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Top dog training tips and techniques

March 6, 2019

Looking for advice on how to train your shelter dog or new puppy? Embark recently spoke with Carrie Weber of Good Dog Training to learn more about dog behavior and how DNA testing can help you and your trainer better assist your pup. Whether you have a puppy that’s still learning their manners or a senior dog that can’t break some less desirable habits, Weber has plenty of tips to share. And knowing your dog’s breed mix and genetic health risks can help.

Why dog training is important

Training has a number of benefits for you and your dog, even if they’re naturally well-behaved. “Training fosters better communication and understanding between dogs and their people,” Carrie says. By teaching your dog how to listen and follow your lead, you’ll see a huge difference in the quality of life with your pup. Training can also provide a good outlet for energetic and intelligent dogs. It’s not just important to exercise your dog physically—their mind needs a workout, too. Not to mention teaching your dog is a great way to bond besides playtime and snuggles.

Using breed and temperament to develop a training plan

When it comes to training a specific dog, Carrie says she first studies their temperament before determining a course of action. Carrie trains within a general system called Marker Training that begins with positive reinforcement. This can take the form of food, toys, and affection. While every dog is unique, regardless of breed, Carrie notes that “different dogs are differently motivated, so training will inevitably reflect that. For instance, Labrador Retrievers tend to be extremely food-motivated and relatively eager to please.” Once a pup’s breed has been determined through an Embark Dog DNA Test, the results could help your trainer decide on a plan for your dog.

Common concerns: impulse control, potty training, and more

Many of Carrie’s clients go to her because they want their dog to express more acceptable behaviors. “My clients are mostly people who just want their pet dogs to be well-mannered companions,” she says. “I have worked with clients whose dogs have more severe behavioral issues such as aggression, reactivity, and anxiety. However, the most common behaviors people are looking to address in training deal with behaviors when a guest arrives. . .  whether it’s a dog who jumps on people while they’re walking in or gets overwhelmingly excited. This one is especially common with younger dogs who lack impulse control.”

Other common concerns include attention-seeking behaviors such as pawing, jumping, whining, play-biting, or stealing items from around the house to illicit a chase. Some clients have requests for Carrie as simple as helping them motivate their pup to come when called or teaching impulse control.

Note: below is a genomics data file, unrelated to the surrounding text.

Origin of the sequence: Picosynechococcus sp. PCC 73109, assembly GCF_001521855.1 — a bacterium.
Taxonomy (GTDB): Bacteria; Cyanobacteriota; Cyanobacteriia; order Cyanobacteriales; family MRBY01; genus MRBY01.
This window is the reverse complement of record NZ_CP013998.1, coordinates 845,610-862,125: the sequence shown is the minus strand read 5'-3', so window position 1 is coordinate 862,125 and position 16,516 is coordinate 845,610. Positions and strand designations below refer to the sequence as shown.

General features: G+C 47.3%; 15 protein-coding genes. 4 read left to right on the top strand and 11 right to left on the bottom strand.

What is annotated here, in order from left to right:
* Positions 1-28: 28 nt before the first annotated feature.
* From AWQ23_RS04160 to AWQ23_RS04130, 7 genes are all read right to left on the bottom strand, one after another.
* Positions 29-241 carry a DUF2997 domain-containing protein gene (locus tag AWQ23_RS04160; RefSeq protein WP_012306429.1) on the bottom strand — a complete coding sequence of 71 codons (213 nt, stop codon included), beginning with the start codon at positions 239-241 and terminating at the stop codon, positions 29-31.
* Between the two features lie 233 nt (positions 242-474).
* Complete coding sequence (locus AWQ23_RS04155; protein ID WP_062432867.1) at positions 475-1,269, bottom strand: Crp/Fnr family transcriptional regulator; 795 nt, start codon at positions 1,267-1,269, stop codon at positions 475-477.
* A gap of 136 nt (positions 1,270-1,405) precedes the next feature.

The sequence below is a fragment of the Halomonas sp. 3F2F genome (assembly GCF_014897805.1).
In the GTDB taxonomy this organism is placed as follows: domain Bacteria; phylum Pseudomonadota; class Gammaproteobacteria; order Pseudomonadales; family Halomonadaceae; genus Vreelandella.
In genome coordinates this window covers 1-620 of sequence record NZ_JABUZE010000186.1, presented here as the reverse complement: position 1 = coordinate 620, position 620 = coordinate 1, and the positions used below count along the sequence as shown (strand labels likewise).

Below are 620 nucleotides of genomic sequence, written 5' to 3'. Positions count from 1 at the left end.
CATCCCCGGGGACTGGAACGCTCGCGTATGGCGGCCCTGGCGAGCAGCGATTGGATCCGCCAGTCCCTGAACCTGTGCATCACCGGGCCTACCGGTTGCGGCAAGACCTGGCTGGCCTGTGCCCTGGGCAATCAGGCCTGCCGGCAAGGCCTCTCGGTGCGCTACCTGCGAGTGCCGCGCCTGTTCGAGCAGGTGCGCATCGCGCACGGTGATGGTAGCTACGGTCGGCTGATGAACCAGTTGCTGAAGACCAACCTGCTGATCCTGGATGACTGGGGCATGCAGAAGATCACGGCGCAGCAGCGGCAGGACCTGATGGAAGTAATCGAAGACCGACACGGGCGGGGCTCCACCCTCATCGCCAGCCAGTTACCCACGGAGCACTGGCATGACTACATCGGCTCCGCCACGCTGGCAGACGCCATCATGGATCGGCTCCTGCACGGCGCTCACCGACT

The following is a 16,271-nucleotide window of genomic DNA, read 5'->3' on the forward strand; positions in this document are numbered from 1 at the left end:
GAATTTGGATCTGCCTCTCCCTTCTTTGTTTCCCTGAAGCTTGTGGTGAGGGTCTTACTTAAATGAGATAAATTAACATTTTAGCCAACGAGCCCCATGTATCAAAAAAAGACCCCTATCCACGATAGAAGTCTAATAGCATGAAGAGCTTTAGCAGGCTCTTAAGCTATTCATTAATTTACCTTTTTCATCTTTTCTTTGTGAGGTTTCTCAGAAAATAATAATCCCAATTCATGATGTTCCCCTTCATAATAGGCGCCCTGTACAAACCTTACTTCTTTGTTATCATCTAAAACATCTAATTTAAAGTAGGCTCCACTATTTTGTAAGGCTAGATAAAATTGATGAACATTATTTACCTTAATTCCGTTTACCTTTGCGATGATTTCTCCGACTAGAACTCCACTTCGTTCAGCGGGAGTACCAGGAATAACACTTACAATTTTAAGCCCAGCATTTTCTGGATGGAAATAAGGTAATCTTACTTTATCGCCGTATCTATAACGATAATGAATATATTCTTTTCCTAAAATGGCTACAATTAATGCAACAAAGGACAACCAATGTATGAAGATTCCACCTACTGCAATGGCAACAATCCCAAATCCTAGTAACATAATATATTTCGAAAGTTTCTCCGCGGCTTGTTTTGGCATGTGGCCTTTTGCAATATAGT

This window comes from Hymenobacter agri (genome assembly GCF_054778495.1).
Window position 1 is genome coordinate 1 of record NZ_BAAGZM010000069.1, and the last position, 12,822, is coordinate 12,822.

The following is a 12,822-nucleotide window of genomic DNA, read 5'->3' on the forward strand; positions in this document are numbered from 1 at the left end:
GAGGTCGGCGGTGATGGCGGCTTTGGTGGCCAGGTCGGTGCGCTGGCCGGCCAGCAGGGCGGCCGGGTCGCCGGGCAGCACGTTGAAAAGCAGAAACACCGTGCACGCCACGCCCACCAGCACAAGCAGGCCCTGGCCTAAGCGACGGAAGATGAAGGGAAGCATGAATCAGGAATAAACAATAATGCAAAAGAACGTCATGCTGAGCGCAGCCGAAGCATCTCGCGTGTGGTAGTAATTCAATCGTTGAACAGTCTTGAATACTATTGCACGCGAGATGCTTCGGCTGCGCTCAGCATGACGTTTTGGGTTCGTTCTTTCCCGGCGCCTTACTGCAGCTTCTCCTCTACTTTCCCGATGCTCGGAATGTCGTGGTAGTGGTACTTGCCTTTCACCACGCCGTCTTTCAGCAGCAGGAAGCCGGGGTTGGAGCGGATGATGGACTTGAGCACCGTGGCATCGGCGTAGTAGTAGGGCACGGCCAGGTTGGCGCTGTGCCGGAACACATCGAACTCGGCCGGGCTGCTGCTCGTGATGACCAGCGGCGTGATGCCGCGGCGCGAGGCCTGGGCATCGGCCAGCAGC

Many of the clients at Good Dog Training are also looking for ways to potty train their puppies. Carrie mentions that one of the biggest mistakes people make with potty training is allowing their dog too much freedom to wander. Supervision is key. Whenever you can’t keep your eyes on your pup, they should be crated. Always assume that if they have the chance to sneak off and go potty when you’re not looking, they will.

An extra piece of advice Carrie gives to all her clients is to get your dog used to wearing a leash around the house. It may seem unnecessary at first, but it gives you more control over your dog’s behavior. “When dogs jump on us, they want our attention and physical contact from us, so if we push them down with our hands, we are giving them some of what they want,” she adds. Being able to hold a leash instead is much more effective.

How dog DNA test results can inform training

Carrie believes that a dog DNA test can help when it comes to training your pet. A recent client at Good Dog Training had a pup with nocturnal tendencies. The client mentioned the dog’s breed, a Great Pyrenees, and Carrie explained that the Pyrenees was bred to guard livestock, so its natural instinct is to stay awake as a watchdog overnight. This trait could have been a contributing factor to the pup’s status as a night owl. Carrie mentions another client who adopted a dog whose breed mix included Belgian Malinois, a working breed. “These dogs are bred to work,” she emphasizes. “They’re highly intelligent and extremely energetic, and if they’re not given proper physical and mental stimulation, they can become neurotic and anxious.” Knowing this, Carrie’s client began training very early on.

Getting your pup tested with Embark could also help extend their lifespan. We test for over 200 genetic health conditions and over 350 breeds, so you’ll know everything about your most loyal friend. Get your kit here.